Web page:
New York — We have been taking yellow cabs around the city with great frequency during the last six weeks. They are expensive, rarely comfortable, and tend to slow to a crawl or get caught in gridlock because of Midtown traffic and street construction — turning what should be a quick 20-minute ride into an arduous 45-minute one, Still, the drivers themselves are usually courteous, sensitive to the passenger’s needs, relatively knowledgeable about the city’s streets, and at times astute and articulate. Their humanness makes the trips easier to bear.
What interests me is that only 6 percent of the 100,000 cab drivers are American-born. A plurality lives in Queens, 99 percent are male, and they come from Pakistan, Egypt, Haiti, Ghana, Senegal, Morocco, Ethiopia, Greece, Turkey and Bangladesh (23 percent). Contrast today’s cab drivers with 1980, when 62 percent of cab drivers in New York City were born in the United States, but very few remain of them on the job.
Former and current drivers say the trend of hiring immigrant drivers could be traced in large part to changes in cab leasing terms in the 1970s. With rules that now often require a standard shift of 12 hours — just to cover the daily rental rate, there is far less chance for students, performers, artists or other young New Yorkers to drive cabs for part of the day as supplemental income. The few native-born drivers who still drive tend to be old-timers who are close to retiring, or the recently unemployed, who have few other options.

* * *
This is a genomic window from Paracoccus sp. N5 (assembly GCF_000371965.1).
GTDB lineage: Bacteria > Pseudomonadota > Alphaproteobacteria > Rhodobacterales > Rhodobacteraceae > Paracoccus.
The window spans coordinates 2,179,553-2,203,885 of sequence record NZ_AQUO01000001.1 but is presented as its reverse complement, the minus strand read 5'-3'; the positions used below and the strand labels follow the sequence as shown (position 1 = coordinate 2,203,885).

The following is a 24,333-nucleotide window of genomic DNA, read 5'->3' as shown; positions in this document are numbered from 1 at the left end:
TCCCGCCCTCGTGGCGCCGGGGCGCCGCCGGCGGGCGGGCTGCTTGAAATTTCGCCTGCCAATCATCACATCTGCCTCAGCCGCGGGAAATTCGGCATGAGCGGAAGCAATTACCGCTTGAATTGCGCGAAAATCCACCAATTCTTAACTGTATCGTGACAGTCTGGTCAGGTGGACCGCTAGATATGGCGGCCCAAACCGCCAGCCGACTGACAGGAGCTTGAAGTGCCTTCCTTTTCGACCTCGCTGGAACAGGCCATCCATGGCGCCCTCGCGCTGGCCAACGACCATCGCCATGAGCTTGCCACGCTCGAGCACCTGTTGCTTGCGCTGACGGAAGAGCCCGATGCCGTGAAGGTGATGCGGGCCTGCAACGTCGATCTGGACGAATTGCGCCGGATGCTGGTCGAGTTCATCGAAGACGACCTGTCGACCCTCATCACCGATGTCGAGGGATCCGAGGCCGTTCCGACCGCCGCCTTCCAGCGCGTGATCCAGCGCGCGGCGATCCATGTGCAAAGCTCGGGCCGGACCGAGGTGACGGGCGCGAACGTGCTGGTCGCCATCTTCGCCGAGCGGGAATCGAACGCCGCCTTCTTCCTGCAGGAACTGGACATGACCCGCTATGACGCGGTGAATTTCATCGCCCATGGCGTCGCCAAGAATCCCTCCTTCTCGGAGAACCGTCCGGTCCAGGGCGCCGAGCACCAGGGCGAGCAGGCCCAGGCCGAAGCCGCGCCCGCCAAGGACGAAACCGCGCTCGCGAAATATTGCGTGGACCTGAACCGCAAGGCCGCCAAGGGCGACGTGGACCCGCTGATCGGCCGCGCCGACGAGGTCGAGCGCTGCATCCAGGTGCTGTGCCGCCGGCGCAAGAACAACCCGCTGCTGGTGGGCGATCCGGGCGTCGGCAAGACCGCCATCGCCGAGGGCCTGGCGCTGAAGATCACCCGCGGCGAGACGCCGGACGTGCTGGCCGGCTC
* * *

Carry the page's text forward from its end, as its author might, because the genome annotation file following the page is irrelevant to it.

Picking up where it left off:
For immigrant drivers it’s rarely a first option — it’s exhausting work — but it remains something to fall back on. Their median annual salary is $39,435, as of May 31, 2016, not including bonuses, benefits and other factors that impact base pay. Though the drivers complain more about bike riders, pedestrian plazas, and competition from Uber cabs, than about fatigue or income.
Most of our trips involve merely nominal exchanges of talk with the driver. But there are some journeys where conversation flows. The drivers speak of leaving behind countries where political corruption and violence are rife, and the possibilities of making a decent living are limited. But in general we steer conversation away from politics, though their distaste for Trump is clear.
Among the more voluble ones is a Bangladeshi who sang songs, talked of his flower garden, and venerated the old — reducing our fare by shutting off the meter. Another is a Senegalese who claims to be a judge’s son, who is quick-witted, vibrant, charming, and quick to display his knowledge and insight about how the city works. And a third is a smart, eloquent Haitian high school teacher of French literature, who told us a fragment of his life story, and was trapped driving a cab.
All of them made us forget both how tedious the trip was, and even the indignity of being unable to shut off the cacophonous backseat television screen. Many of the immigrant drivers were a pleasurable contrast to my unhappy memories of the cigar chomping, cap wearing, horse playing, all-knowing, often racist American-born cab driver of 40 years ago. The city clearly needs more immigrants. They will be the base for the future success of the city.